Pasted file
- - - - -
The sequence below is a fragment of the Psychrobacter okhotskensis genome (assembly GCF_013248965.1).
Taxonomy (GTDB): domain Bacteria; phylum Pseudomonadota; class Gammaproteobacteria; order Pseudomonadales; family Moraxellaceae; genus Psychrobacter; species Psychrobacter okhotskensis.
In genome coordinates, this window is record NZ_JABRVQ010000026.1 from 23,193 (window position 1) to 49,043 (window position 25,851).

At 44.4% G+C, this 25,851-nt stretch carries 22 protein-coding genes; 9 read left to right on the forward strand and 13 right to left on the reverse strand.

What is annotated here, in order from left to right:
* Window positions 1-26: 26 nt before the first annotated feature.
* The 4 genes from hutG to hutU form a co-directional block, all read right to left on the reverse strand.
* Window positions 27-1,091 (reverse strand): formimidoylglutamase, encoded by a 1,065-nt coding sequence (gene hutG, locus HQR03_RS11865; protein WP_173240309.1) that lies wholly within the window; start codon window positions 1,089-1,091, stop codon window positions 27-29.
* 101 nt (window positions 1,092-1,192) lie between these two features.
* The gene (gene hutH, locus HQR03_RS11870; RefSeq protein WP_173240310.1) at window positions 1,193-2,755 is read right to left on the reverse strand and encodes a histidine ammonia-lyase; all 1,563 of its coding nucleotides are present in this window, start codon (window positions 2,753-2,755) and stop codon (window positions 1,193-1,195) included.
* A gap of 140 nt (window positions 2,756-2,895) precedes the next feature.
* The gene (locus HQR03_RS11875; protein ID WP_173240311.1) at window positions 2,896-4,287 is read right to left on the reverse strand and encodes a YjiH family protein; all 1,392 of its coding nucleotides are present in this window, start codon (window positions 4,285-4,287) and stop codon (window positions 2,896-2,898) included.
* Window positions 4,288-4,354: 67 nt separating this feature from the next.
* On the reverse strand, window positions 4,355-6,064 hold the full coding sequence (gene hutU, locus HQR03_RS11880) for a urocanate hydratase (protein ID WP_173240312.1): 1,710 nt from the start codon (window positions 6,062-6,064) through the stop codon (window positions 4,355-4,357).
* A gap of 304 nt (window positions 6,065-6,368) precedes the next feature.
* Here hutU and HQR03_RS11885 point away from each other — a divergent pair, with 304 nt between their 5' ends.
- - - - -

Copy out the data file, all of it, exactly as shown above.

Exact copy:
The sequence below is a fragment of the Psychrobacter okhotskensis genome (assembly GCF_013248965.1).
Taxonomy (GTDB): domain Bacteria; phylum Pseudomonadota; class Gammaproteobacteria; order Pseudomonadales; family Moraxellaceae; genus Psychrobacter; species Psychrobacter okhotskensis.
In genome coordinates, this window is record NZ_JABRVQ010000026.1 from 23,193 (window position 1) to 49,043 (window position 25,851).

At 44.4% G+C, this 25,851-nt stretch carries 22 protein-coding genes; 9 read left to right on the forward strand and 13 right to left on the reverse strand.

What is annotated here, in order from left to right:
* Window positions 1-26: 26 nt before the first annotated feature.
* The 4 genes from hutG to hutU form a co-directional block, all read right to left on the reverse strand.
* Window positions 27-1,091 (reverse strand): formimidoylglutamase, encoded by a 1,065-nt coding sequence (gene hutG, locus HQR03_RS11865; protein WP_173240309.1) that lies wholly within the window; start codon window positions 1,089-1,091, stop codon window positions 27-29.
* 101 nt (window positions 1,092-1,192) lie between these two features.
* The gene (gene hutH, locus HQR03_RS11870; RefSeq protein WP_173240310.1) at window positions 1,193-2,755 is read right to left on the reverse strand and encodes a histidine ammonia-lyase; all 1,563 of its coding nucleotides are present in this window, start codon (window positions 2,753-2,755) and stop codon (window positions 1,193-1,195) included.
* A gap of 140 nt (window positions 2,756-2,895) precedes the next feature.
* The gene (locus HQR03_RS11875; protein ID WP_173240311.1) at window positions 2,896-4,287 is read right to left on the reverse strand and encodes a YjiH family protein; all 1,392 of its coding nucleotides are present in this window, start codon (window positions 4,285-4,287) and stop codon (window positions 2,896-2,898) included.
* Window positions 4,288-4,354: 67 nt separating this feature from the next.
* On the reverse strand, window positions 4,355-6,064 hold the full coding sequence (gene hutU, locus HQR03_RS11880) for a urocanate hydratase (protein ID WP_173240312.1): 1,710 nt from the start codon (window positions 6,062-6,064) through the stop codon (window positions 4,355-4,357).
* A gap of 304 nt (window positions 6,065-6,368) precedes the next feature.
* Here hutU and HQR03_RS11885 point away from each other — a divergent pair, with 304 nt between their 5' ends.